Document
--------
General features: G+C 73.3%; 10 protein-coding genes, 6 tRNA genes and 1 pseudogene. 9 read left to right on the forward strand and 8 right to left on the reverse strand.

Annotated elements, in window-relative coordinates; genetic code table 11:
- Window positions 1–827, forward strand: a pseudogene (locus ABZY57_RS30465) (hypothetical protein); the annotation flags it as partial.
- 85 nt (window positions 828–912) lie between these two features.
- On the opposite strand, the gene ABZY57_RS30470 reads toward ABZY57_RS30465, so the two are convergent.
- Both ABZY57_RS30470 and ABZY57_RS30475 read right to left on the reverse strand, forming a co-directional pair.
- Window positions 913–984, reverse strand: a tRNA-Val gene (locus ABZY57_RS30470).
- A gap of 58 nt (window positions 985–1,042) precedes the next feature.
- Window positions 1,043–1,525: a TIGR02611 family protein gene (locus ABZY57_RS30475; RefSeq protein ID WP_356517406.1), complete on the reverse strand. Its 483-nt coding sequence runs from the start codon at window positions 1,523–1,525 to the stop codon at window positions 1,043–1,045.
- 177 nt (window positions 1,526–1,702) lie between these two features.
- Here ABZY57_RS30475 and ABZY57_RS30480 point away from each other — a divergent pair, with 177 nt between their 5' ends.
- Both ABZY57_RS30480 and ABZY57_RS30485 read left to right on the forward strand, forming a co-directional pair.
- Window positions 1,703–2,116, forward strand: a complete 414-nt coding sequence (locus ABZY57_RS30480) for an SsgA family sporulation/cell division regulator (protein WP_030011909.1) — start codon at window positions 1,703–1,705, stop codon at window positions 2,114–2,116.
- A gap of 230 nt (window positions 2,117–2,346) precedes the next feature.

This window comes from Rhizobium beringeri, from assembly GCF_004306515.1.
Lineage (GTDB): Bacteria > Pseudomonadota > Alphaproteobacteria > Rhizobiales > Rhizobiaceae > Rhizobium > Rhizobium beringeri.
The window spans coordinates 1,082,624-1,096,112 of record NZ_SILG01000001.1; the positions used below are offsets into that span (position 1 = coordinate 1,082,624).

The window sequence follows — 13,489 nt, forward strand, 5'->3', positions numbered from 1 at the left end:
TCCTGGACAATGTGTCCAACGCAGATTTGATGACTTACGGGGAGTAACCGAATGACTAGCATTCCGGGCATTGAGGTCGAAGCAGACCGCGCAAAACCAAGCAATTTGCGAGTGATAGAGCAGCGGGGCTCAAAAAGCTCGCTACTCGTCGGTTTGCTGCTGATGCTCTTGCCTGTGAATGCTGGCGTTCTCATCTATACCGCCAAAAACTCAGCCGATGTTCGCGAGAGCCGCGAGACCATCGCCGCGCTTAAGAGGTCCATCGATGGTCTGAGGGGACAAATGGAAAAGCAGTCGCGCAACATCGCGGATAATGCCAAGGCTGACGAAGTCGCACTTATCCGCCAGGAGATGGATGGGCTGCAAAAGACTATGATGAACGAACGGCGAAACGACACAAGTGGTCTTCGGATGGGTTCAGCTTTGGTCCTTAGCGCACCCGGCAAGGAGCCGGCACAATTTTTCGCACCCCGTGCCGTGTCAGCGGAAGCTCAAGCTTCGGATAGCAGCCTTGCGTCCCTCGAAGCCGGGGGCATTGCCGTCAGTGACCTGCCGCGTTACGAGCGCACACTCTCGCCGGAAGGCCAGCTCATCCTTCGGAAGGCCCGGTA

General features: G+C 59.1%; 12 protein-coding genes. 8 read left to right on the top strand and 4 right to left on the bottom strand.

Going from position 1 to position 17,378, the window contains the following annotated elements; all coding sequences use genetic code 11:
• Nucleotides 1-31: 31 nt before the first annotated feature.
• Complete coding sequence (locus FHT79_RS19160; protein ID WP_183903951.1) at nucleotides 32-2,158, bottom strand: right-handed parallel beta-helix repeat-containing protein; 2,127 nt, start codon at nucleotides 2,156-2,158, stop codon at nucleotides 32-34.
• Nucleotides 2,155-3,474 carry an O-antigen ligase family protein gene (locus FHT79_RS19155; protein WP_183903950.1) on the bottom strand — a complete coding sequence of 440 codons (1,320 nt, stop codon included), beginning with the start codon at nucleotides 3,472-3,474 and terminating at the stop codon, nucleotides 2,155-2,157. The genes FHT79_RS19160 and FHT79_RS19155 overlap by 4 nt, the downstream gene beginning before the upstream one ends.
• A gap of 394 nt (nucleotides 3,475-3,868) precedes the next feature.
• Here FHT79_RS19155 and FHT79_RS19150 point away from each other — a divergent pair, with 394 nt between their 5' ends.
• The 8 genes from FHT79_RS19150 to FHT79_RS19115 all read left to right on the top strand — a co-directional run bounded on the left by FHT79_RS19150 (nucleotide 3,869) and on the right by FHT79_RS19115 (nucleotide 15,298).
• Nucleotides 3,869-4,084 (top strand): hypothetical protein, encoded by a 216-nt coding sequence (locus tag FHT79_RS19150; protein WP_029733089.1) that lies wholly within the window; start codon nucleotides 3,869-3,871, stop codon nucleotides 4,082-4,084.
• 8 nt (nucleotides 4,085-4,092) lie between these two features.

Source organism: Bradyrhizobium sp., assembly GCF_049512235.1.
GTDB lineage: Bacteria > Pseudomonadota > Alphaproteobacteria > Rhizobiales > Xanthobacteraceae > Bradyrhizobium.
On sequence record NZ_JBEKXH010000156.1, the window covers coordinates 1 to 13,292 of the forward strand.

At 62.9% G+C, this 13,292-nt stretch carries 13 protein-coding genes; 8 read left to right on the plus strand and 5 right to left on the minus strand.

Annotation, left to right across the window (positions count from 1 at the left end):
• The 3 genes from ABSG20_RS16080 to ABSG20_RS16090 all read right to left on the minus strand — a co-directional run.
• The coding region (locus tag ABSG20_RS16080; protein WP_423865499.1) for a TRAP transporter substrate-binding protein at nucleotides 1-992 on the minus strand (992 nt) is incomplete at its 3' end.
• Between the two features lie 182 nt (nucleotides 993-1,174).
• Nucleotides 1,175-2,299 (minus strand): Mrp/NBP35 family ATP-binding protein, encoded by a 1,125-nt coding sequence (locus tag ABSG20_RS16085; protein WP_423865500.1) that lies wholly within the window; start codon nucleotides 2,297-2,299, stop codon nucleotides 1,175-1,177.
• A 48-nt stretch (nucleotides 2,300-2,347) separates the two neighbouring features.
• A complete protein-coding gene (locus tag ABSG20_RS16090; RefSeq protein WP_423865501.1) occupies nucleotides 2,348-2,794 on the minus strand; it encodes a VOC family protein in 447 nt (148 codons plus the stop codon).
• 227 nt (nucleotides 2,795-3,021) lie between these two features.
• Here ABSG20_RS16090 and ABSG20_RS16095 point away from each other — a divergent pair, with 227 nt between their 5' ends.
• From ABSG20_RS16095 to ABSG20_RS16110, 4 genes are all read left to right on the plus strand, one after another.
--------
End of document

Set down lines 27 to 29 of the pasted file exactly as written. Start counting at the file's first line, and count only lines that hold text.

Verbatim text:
• The 8 genes from FHT79_RS19150 to FHT79_RS19115 all read left to right on the top strand — a co-directional run bounded on the left by FHT79_RS19150 (nucleotide 3,869) and on the right by FHT79_RS19115 (nucleotide 15,298).
• Nucleotides 3,869-4,084 (top strand): hypothetical protein, encoded by a 216-nt coding sequence (locus tag FHT79_RS19150; protein WP_029733089.1) that lies wholly within the window; start codon nucleotides 3,869-3,871, stop codon nucleotides 4,082-4,084.
• 8 nt (nucleotides 4,085-4,092) lie between these two features.